Date: 2021–05
  12. By: Till O. Weber (University of Newcastle); Benjamin Beranek (Missouri State University); Simon Gaechter (University of Nottingham); Fatima Lambarraa-Lehnhardt (IZA, CESifo, ZALF, University of Goettingen); Jonathan F. Schulz (George Mason University)
    Abstract: We provide a framework to uncover behavioural mechanisms driving potential cross-societal differences in voluntary cooperation. We deploy our framework in one-shot public goods experiments in the US and the UK, and in Morocco and Turkey. We find that cooperation is higher in the US and UK than in Morocco and Turkey. Our framework shows that this result is driven mostly by differences in beliefs rather than in cooperative preferences, or peer punishment, which are both similar in the four subject pools. Our results highlight the central role of beliefs in explaining differences in voluntary cooperation within and across societies.
    Keywords: voluntary cooperation, experiments, public goods, cross-societal differences, behavioural framework
    Date: 2021–03
  13. By: Patricia Palffy; Patrick Lehnert; Uschi Backes-Gellner
    Abstract: The authors analyze the relationship between social gender norms and the occupational choices of adolescents by combining information about regional votes on a constitutional amendment on gender equality with job application data from a large job board for vocational education and training apprenticeships. Results show that adolescent males in regions with stronger traditional social gender norms are significantly more likely to apply for gender-typical occupations. This finding does not hold for adolescent females, suggesting that males align their occupational choices more strongly with social gender norms than females. Additional analyses reveal that the social gender norms in a region are related to the costs that adolescents living in this region are willing to bear for commuting to a firm where they receive apprenticeship training in either a gender-typical or gender-atypical occupation. The results underscore the importance of policies that factor in social gender norms and encourage not only adolescent females, but also adolescent males to make non-traditional occupational choices.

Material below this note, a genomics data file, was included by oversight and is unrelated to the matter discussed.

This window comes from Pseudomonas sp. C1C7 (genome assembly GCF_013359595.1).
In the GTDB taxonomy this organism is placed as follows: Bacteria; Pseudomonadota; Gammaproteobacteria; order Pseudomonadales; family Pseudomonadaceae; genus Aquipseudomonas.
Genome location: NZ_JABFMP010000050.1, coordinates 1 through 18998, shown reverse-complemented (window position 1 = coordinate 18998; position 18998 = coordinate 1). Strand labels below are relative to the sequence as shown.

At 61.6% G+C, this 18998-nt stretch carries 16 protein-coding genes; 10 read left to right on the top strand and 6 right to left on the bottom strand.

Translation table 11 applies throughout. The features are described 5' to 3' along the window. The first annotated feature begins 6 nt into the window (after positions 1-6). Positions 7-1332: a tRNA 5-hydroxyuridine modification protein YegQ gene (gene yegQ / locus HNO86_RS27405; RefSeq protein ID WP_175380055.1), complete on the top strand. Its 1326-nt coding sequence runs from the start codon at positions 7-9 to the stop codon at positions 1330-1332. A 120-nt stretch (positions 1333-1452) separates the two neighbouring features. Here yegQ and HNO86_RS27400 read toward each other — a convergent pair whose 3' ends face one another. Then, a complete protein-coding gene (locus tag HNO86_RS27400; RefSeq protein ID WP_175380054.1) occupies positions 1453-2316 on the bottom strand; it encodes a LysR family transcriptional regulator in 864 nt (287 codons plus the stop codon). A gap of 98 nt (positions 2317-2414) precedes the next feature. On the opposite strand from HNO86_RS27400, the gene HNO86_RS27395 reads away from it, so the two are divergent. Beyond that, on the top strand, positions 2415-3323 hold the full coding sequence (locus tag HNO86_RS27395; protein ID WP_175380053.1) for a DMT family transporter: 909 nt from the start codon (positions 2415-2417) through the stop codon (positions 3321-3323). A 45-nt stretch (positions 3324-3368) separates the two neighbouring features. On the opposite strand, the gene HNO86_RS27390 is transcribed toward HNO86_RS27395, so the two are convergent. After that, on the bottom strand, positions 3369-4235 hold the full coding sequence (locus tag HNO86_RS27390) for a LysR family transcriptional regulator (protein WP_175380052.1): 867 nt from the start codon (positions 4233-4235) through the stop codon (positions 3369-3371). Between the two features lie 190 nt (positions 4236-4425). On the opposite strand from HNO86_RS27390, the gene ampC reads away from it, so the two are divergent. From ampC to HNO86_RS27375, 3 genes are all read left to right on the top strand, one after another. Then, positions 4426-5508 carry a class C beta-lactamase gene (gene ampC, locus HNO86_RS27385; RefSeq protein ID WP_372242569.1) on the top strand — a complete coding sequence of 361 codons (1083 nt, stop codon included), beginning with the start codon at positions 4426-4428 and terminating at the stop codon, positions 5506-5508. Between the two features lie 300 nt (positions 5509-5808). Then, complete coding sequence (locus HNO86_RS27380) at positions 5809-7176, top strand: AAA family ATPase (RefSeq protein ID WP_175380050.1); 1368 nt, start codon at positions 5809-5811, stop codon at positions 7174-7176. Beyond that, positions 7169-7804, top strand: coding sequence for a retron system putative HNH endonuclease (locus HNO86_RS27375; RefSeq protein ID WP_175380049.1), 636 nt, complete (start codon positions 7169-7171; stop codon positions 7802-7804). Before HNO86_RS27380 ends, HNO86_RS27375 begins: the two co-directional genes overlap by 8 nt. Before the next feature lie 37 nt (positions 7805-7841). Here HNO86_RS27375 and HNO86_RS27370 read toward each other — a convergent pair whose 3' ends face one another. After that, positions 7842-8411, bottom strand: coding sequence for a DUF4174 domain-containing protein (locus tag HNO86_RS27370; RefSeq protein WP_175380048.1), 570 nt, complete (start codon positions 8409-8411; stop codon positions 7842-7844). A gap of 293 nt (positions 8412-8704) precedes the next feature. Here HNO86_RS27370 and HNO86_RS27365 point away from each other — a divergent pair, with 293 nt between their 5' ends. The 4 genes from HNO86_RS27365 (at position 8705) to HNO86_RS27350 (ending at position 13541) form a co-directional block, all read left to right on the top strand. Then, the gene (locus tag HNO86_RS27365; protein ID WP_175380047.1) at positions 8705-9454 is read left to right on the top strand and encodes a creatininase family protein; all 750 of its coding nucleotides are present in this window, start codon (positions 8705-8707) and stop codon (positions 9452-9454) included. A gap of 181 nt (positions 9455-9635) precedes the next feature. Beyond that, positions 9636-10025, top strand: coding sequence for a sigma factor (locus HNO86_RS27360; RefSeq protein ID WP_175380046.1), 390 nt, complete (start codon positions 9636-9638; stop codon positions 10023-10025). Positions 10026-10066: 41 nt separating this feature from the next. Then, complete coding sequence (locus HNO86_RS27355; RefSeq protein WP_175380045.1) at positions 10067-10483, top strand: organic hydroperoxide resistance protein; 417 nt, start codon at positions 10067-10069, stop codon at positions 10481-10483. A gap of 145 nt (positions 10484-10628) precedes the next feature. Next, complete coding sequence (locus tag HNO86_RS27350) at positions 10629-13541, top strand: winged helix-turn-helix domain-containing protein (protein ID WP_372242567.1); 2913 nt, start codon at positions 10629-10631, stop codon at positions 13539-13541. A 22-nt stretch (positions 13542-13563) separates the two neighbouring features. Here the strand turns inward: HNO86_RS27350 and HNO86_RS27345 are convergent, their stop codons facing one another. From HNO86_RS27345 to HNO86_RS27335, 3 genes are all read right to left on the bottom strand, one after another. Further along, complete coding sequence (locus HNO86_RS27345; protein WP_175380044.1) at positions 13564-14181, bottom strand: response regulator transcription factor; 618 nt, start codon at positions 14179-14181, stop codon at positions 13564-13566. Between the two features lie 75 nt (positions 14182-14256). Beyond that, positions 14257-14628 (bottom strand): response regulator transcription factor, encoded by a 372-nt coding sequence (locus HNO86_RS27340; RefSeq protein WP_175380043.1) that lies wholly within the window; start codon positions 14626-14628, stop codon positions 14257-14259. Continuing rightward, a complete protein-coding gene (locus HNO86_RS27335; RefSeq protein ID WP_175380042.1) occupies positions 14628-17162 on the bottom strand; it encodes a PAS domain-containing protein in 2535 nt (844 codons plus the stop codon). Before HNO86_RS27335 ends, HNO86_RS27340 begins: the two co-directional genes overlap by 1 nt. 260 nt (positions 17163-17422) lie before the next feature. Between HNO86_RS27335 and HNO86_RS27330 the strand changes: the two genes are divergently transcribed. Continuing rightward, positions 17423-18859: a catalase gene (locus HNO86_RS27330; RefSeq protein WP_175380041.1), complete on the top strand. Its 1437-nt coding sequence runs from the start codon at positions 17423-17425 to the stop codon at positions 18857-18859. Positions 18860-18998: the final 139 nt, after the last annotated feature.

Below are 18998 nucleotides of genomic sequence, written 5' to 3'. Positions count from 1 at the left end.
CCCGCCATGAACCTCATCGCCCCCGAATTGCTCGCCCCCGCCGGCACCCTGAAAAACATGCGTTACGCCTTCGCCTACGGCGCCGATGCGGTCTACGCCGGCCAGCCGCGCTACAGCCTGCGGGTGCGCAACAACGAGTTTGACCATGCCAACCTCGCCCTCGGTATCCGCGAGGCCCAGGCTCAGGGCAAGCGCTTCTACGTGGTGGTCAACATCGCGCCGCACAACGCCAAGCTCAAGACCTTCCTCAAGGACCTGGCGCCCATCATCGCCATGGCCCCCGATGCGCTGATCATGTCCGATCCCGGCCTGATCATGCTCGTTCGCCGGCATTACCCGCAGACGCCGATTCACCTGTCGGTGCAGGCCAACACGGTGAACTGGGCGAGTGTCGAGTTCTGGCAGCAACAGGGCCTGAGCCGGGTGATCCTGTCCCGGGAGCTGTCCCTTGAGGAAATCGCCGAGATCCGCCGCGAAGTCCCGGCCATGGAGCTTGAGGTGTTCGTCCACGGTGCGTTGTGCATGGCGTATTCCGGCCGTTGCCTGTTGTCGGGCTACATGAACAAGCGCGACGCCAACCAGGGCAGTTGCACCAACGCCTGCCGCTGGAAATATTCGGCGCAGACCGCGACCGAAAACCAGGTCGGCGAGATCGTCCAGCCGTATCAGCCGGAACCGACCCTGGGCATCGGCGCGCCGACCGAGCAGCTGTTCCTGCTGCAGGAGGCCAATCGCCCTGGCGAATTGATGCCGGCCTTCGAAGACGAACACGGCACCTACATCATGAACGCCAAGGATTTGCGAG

Keywords: social norms, occupational choice, gender typicality, occupational gender segregation
    JEL: J24 J16 I24 M59
    Date: 2021–06

This nep-soc issue is ©2021 by Fabio Sabatini. It is provided as is without any express or implied warranty. It may be freely redistributed in whole or in part for any purpose. If distributed in part, please include this notice.
General information on the NEP project can be found at For comments please write to the director of NEP, Marco Novarese at <>. Put “NEP” in the subject, otherwise your mail may be rejected.
NEP’s infrastructure is sponsored by the School of Economics and Finance of Massey University in New Zealand.